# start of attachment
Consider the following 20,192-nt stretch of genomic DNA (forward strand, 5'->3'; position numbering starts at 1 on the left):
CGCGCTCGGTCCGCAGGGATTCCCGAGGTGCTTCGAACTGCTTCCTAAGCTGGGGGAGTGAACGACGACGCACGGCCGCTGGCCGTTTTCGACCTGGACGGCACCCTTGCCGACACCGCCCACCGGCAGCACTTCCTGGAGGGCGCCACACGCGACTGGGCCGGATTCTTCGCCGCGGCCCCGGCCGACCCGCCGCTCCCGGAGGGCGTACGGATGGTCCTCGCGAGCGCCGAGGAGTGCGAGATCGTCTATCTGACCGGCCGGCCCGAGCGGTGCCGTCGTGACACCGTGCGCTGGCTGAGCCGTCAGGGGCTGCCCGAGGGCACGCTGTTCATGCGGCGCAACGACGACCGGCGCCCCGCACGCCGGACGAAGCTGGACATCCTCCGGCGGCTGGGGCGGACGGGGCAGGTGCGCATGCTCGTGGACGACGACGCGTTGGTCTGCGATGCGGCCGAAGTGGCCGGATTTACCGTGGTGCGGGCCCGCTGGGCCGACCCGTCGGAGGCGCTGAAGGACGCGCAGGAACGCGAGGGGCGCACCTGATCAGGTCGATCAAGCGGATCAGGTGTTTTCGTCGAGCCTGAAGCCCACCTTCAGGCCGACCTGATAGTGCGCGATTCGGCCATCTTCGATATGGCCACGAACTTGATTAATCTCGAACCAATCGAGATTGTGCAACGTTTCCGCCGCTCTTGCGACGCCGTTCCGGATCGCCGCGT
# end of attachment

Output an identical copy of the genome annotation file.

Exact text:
Consider the following 20,192-nt stretch of genomic DNA (forward strand, 5'->3'; position numbering starts at 1 on the left):
CGCGCTCGGTCCGCAGGGATTCCCGAGGTGCTTCGAACTGCTTCCTAAGCTGGGGGAGTGAACGACGACGCACGGCCGCTGGCCGTTTTCGACCTGGACGGCACCCTTGCCGACACCGCCCACCGGCAGCACTTCCTGGAGGGCGCCACACGCGACTGGGCCGGATTCTTCGCCGCGGCCCCGGCCGACCCGCCGCTCCCGGAGGGCGTACGGATGGTCCTCGCGAGCGCCGAGGAGTGCGAGATCGTCTATCTGACCGGCCGGCCCGAGCGGTGCCGTCGTGACACCGTGCGCTGGCTGAGCCGTCAGGGGCTGCCCGAGGGCACGCTGTTCATGCGGCGCAACGACGACCGGCGCCCCGCACGCCGGACGAAGCTGGACATCCTCCGGCGGCTGGGGCGGACGGGGCAGGTGCGCATGCTCGTGGACGACGACGCGTTGGTCTGCGATGCGGCCGAAGTGGCCGGATTTACCGTGGTGCGGGCCCGCTGGGCCGACCCGTCGGAGGCGCTGAAGGACGCGCAGGAACGCGAGGGGCGCACCTGATCAGGTCGATCAAGCGGATCAGGTGTTTTCGTCGAGCCTGAAGCCCACCTTCAGGCCGACCTGATAGTGCGCGATTCGGCCATCTTCGATATGGCCACGAACTTGATTAATCTCGAACCAATCGAGATTGTGCAACGTTTCCGCCGCTCTTGCGACGCCGTTCCGGATCGCCGCGT